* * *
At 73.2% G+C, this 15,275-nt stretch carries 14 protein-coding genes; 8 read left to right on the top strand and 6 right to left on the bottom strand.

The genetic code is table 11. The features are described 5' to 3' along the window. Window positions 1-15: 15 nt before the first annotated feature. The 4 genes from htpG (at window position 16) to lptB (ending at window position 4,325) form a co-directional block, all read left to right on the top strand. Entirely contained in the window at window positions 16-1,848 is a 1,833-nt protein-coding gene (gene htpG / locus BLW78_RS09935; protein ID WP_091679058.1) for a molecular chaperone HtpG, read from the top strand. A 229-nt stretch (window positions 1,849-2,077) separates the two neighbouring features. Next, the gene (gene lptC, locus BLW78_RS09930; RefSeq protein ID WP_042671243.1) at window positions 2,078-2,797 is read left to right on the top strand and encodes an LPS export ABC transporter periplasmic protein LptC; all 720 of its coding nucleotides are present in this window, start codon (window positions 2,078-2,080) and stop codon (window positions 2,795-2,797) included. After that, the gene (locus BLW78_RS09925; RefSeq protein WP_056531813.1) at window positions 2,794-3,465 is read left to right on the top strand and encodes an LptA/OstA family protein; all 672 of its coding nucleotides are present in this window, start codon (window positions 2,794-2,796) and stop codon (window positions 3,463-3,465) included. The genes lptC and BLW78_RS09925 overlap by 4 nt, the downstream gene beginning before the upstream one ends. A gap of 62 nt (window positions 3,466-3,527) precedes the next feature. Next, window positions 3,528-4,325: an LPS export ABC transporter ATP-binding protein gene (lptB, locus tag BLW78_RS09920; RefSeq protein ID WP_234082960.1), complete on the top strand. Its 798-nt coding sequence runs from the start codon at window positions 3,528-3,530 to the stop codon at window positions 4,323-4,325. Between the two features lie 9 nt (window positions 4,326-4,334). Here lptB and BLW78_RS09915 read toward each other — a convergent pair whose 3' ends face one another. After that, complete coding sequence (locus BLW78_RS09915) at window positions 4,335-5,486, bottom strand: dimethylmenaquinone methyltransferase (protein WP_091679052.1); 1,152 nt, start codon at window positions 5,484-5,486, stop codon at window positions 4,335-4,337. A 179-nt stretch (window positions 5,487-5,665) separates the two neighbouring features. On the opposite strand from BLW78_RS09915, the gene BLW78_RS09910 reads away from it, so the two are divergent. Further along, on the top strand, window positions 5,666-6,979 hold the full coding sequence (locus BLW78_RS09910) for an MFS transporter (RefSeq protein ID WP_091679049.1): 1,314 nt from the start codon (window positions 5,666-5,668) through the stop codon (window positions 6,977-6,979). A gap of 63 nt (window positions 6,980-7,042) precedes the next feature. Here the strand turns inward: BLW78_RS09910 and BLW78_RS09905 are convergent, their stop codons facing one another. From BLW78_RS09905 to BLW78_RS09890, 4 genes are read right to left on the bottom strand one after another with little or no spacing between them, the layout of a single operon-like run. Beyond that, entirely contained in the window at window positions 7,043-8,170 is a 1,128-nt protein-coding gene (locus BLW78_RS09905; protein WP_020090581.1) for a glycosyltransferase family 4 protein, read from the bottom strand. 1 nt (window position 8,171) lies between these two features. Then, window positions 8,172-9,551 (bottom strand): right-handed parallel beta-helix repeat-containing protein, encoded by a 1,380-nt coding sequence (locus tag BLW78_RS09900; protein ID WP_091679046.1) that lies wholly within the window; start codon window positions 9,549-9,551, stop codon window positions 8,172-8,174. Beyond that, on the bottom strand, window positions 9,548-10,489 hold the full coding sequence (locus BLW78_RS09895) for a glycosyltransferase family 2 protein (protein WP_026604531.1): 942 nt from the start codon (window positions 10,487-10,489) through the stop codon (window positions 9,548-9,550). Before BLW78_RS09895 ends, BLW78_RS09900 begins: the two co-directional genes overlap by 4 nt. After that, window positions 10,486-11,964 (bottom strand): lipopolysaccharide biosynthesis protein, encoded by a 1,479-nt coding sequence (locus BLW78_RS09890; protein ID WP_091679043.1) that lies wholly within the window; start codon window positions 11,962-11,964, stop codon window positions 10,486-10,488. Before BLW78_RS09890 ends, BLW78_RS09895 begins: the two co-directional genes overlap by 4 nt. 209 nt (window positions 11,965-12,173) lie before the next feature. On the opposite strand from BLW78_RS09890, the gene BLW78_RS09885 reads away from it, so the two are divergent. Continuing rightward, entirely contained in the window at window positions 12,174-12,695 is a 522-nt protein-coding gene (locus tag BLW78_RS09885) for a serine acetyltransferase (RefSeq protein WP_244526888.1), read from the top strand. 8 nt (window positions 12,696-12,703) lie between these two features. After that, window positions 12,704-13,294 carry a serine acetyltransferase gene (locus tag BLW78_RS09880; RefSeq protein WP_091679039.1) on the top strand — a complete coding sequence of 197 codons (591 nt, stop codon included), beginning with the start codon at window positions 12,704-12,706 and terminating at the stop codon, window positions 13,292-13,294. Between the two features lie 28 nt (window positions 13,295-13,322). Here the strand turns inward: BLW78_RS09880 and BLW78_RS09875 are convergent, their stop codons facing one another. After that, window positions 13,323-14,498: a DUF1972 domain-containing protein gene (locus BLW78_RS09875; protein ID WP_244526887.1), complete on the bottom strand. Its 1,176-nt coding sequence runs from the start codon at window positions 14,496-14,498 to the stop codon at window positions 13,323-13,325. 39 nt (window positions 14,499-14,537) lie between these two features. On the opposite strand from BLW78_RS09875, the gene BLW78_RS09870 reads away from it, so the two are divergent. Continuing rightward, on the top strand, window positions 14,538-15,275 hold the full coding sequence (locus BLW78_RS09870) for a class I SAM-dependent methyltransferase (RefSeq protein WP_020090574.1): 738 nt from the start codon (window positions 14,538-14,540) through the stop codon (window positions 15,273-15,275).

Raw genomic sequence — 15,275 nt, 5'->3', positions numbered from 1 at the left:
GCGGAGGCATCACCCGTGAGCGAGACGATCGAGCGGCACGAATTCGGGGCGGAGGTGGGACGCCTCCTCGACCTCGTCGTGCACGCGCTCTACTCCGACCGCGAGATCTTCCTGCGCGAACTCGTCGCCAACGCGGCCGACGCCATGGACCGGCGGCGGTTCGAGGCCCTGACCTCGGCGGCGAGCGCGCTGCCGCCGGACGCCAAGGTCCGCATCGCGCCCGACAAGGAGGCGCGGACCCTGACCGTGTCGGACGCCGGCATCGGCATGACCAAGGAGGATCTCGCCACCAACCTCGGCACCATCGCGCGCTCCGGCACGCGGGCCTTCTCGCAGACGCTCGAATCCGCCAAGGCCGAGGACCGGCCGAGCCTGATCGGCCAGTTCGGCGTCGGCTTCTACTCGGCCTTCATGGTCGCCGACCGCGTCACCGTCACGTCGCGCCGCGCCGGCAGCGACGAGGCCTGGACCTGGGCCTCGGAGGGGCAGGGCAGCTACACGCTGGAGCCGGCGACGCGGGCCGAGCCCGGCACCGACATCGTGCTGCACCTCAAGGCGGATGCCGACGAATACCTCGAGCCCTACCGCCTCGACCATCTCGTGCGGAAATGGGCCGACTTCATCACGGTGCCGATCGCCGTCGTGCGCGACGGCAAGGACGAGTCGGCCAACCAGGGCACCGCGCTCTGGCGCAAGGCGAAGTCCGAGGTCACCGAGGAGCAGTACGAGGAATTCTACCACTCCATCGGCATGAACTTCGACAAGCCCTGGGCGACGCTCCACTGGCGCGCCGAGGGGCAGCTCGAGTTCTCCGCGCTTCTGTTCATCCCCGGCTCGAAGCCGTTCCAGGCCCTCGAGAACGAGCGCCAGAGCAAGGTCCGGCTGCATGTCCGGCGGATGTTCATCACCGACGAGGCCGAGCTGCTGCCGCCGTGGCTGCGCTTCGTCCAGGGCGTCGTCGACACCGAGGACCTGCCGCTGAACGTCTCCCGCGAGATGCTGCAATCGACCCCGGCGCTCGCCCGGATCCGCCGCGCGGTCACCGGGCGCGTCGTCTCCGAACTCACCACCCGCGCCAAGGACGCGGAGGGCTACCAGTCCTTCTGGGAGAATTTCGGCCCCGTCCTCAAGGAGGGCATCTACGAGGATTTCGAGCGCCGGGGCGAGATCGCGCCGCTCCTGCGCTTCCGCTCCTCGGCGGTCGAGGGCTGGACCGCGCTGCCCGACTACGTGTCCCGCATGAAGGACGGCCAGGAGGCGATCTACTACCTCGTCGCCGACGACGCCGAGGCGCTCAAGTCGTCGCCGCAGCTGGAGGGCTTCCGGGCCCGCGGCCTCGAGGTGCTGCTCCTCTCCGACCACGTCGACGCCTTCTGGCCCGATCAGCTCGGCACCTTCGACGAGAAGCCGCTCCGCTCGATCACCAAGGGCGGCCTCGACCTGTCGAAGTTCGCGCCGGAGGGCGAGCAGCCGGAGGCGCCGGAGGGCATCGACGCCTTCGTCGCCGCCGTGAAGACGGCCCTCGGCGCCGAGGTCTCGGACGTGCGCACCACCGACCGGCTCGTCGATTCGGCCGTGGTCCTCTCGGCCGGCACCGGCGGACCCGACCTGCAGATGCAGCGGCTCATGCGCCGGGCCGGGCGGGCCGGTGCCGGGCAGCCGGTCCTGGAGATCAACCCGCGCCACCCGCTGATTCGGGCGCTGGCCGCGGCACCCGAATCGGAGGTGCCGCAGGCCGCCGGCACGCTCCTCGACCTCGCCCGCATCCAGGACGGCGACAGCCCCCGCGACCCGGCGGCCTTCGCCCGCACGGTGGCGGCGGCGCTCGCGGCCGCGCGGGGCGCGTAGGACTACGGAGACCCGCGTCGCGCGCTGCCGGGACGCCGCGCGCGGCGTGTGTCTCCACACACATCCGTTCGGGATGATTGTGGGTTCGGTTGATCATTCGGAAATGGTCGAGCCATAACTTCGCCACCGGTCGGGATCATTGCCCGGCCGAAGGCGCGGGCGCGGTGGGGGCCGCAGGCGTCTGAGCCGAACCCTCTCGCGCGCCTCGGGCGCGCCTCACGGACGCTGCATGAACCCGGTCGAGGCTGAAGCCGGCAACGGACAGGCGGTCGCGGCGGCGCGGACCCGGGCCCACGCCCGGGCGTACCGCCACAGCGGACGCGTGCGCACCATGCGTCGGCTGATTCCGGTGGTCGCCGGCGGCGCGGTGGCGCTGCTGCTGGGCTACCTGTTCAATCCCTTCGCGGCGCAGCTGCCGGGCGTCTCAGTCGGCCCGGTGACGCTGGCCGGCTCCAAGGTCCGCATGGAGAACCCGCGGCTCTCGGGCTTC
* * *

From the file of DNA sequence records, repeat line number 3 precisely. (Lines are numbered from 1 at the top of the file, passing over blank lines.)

Raw genomic sequence — 15,275 nt, 5'->3', positions numbered from 1 at the left: